Saturday, December 5, 2015

Homebrew SWR and power meter

First of all, this SWR meter in this article is not exactly homebrew, as I based the circuit on the schematic in the excellent book Arduino Projects of Amateur Radio. Although I bought the book and respect the copyright of the authors I will share my own schematic here. Why? First, the design in the book is not completely original and is based on similar designs from others. One example here.  Second, I changed a few things, removed some stuff,  and added some other things, to my own liking, so the design is not identical anymore.


The circuit is based on two AD8307 log amplifiers, which are connected to the forward and reflected ports on a directional coupler.  The AD8307 amplifiers gives a DC voltage of about 25mV/dB of the input signal, which is amplified using an opamp (LM324). The opamp also provides the reference voltage to the Arduino (AREF) to ensure that the full ranges of the A/D converters are used.


I used the fourth opamp in the quad LM324 to provide input voltage reading. That is why the PCB in the picture has two power jacks. One input and one output. That way I know the drive voltage for the radio. I primary plan to use this device for my Softrock.


I created the schematic and the board in Eagle, and submitted the gerbers to Elecrow. I received 10 PCBs after about 25 days.


The board is not much larger than a standard 20x4 LCD.


I choose to use an Arduino nano rather than populating a AVR328 on the board and messing with USB converters. I am glad I did. I did one mistake on the board however. The Arduino was not powered from the 5V rail. The problem was that it was an error on the Eagle footprint for the Arduino Nano. I just downloaded the footprint file uncritically from the Internet without checking it. Other than that, It was fine.


Another problem was that I got oscillations on the LM324 opamps connected to the AD8307. The oscillations were around 40KHz and about 400mVpp on top of the DC signal. Hence it was impossible to calibrate the device. The solution was to desolder the output capacitors on the LM324. I do not think they are really needed on a DC design.


This was my first SMT design, and I am fairly happy with the result. The SWR and the power measurements seems accurate. I used the Arduino software from the book, and modified it to include a larger display and some other things. As you may notice, there are no buttons on the device. Originally I planned to use a rotary encoder and a bunch of menus, but as they say in the Soldersmoke podcast, menus are for restaurants. I totally agree. Besides, programming all kinds of features to the device is totally insane. This is a simple SWR meter and thats it. 

The files are available here, should you be interested. Note that there is an error in the schematic. The Arduino is missing +5V, but it should be easy to fix.

18 comments:

  1. Dear LB0MG ,I will to DIY the SWR Meter that you posted on you blog ,can you supply me the codes of the Arduino that you modified .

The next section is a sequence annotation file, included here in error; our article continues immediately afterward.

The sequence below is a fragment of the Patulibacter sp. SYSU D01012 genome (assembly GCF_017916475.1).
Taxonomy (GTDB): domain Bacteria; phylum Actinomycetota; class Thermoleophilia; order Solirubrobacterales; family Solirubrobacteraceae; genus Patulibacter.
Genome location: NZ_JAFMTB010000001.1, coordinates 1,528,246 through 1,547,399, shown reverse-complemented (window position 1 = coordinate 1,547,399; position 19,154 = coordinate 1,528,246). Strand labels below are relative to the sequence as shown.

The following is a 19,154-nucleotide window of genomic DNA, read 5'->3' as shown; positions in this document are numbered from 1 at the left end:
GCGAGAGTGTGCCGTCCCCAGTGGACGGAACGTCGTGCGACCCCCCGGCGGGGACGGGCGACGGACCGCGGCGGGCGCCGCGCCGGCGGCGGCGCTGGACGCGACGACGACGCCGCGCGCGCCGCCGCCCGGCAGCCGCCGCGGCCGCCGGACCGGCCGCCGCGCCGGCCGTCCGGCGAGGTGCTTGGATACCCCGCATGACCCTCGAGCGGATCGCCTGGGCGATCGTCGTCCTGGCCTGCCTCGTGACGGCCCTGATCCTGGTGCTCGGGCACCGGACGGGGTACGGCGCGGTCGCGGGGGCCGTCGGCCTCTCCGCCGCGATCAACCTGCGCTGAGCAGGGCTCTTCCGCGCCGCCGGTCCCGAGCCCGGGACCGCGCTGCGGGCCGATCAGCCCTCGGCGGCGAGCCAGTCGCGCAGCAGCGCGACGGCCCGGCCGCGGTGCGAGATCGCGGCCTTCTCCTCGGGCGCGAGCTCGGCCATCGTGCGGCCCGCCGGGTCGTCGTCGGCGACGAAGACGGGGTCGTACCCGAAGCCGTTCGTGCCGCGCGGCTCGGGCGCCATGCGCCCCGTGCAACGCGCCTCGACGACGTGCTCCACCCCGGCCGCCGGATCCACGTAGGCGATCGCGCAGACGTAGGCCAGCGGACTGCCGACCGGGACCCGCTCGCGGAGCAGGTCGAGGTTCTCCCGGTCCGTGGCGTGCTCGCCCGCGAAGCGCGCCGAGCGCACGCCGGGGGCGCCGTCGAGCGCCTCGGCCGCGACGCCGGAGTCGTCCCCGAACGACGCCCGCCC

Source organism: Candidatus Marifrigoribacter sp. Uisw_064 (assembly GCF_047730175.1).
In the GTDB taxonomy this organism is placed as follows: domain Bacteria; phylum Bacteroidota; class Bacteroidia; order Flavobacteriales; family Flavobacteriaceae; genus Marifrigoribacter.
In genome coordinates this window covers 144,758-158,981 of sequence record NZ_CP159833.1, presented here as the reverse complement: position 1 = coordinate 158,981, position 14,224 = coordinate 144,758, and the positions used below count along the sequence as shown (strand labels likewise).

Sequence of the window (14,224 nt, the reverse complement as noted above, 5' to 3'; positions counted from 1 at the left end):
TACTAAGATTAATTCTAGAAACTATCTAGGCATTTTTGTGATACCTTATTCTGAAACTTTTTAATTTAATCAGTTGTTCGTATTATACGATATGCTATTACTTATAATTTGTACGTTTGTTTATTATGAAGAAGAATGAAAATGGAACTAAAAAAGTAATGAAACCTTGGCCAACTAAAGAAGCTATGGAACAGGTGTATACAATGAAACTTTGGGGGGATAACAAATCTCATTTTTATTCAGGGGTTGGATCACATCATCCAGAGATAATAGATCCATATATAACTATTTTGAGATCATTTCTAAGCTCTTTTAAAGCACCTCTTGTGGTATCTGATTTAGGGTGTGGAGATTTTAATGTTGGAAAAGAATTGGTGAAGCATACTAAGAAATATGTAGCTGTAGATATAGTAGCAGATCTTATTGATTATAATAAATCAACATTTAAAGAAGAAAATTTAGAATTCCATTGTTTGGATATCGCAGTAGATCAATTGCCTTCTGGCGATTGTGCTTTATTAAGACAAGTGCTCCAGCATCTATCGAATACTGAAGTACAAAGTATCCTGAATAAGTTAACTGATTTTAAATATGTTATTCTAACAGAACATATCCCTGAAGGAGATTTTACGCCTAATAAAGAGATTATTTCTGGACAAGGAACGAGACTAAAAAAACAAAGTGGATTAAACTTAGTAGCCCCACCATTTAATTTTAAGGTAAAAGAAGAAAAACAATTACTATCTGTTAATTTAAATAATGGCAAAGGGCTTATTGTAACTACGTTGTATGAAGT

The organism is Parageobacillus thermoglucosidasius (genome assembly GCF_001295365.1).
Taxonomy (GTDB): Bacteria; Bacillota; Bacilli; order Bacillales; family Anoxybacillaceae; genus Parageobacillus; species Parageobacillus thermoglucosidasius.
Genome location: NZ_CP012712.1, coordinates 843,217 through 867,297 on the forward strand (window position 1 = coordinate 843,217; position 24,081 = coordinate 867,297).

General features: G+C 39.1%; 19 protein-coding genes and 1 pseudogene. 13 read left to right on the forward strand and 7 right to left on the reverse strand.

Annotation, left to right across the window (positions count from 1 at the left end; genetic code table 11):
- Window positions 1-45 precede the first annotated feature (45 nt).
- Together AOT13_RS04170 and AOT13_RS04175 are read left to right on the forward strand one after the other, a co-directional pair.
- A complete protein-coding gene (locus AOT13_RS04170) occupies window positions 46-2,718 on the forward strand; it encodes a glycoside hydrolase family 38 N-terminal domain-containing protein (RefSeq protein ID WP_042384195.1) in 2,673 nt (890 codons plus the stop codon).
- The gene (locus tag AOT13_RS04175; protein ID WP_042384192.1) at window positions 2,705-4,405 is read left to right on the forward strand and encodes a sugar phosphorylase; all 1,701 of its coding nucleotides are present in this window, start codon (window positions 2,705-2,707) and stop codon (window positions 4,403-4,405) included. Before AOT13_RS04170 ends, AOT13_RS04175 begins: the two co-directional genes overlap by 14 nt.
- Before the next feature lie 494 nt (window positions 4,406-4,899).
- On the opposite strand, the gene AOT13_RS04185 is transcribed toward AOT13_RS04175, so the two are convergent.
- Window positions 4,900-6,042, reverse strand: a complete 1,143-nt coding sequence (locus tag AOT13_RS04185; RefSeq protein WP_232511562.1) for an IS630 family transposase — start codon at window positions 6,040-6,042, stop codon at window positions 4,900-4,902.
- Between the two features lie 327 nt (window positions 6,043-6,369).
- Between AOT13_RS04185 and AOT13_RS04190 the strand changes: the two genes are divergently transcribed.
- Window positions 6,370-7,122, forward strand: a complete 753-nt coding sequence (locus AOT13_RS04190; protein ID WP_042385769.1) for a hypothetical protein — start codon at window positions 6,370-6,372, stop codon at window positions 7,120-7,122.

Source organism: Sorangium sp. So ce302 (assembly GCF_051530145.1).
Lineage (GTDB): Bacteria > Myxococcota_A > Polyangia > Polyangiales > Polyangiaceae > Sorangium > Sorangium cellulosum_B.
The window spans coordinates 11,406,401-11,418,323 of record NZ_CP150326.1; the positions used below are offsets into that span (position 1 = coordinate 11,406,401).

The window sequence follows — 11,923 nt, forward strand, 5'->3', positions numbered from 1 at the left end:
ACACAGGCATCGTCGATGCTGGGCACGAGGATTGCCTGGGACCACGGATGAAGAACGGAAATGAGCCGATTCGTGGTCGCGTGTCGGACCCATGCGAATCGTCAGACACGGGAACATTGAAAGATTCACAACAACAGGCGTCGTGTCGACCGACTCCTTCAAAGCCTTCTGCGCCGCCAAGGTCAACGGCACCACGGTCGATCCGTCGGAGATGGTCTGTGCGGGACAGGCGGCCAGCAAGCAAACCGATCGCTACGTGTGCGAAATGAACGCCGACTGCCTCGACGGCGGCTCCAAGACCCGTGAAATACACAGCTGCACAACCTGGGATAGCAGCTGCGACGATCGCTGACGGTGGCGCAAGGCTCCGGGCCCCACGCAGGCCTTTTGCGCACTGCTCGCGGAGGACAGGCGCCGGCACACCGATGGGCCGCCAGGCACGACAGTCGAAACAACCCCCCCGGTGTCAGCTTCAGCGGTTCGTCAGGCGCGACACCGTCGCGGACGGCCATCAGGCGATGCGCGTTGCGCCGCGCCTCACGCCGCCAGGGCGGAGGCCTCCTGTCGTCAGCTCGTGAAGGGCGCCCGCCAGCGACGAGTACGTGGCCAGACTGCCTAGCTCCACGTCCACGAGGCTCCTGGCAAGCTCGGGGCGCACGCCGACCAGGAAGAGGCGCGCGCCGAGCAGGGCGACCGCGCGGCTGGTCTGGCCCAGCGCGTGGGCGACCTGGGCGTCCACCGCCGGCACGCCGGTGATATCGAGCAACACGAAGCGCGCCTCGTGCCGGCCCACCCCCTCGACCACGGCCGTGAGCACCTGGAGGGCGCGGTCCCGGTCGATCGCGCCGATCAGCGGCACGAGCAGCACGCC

My E-mail.:szleyea@gmail.com


    VY 73!

    BH4SQE /Tony

    ReplyDelete
  2. if possible can you send me the EAGLE file.

    TKS

    ReplyDelete
    Replies
    1. Thanks for your interest. You got mail...

      Delete
  3. Hi LBOMG I'm very interested in the swr power meter
    Can you supply met with the code, schematic and board plans

    73's ON7FL Fred fleijnen@skynet.be

    ReplyDelete
    Replies
    1. Thanks for your interest. You got mail.

      Delete
  4. hi, I also interesed in this project, can you supply me all data? schematic, code, eagle files? thanks in advance:
    EA4EAR Javier. palomaroja@yahoo.com

    ReplyDelete
    Replies
    1. The blog post is now updated. The link to the files is now at the bottom of the post. Good luck. Please tell me how it goes for you.

      Delete
  5. Hi, I'm very interested in the swr power meter, can you supply met with the code. Thanks in advance
    largosoftar@yahoo.com.ar

    ReplyDelete
    Replies
    1. The blog post is now updated. The link to the files is now at the bottom of the post. Good luck. Please tell me how it goes for you.

      Delete
  6. Hi LBOMG I'm very interested in the swr power meter
    Can you supply met with the code, schematic and board plans

    73's OK1MAE Zdenek zsach@seznam.cz

    ReplyDelete
    Replies
    1. The blog post is now updated. The link to the files is now at the bottom of the post. Good luck. Please tell me how it goes for you.

      Delete
  7. Checked the archive and the Eagle files are missing, everything else is there... Please drop me a mail with the Eagle files.

    ReplyDelete
    Replies
    1. Thanks for telling me. It is fixed.

      Delete
  8. hello LB0MG,
    can you give me an update your scketch for 5KW power, please
    my email: es45101@gmail.com
    very appreciated for your help
    thanks

    ReplyDelete
  9. This comment has been removed by the author.

    ReplyDelete
  10. hello LB0MG,

    If I have use the 30dB directional coupler and 20dB att

    In the sketch where I need to modify

    Here ?

    #define FORWARDPOWERONE 0.31 // Forward power at max reading
    #define FORWARDANALOGONE 782 // Analog value at max forward
    #define FORWARDPOWERTWO .00094178 // Forward power at second reading
    #define FORWARDANALOGTWO 544 // Analog value at second forward
    #define REFLECTEDPOWERONE 0.31 // Reflected power at max reading
    #define REFLECTEDANALOGONE 772 // Analog value at max refelected
    #define REFLECTEDPOWERTWO .00094178 // Refelected power at second reading
    #define REFLECTEDANALOGTWO 535 // Analog vale at second reflected

    Wait you answer

    ReplyDelete
    Replies
    1. Hi. All those defines can be calibrated using the code from the book Arduino Projects of Amateur Radio. If i remember correctly, the code is found on the internet.

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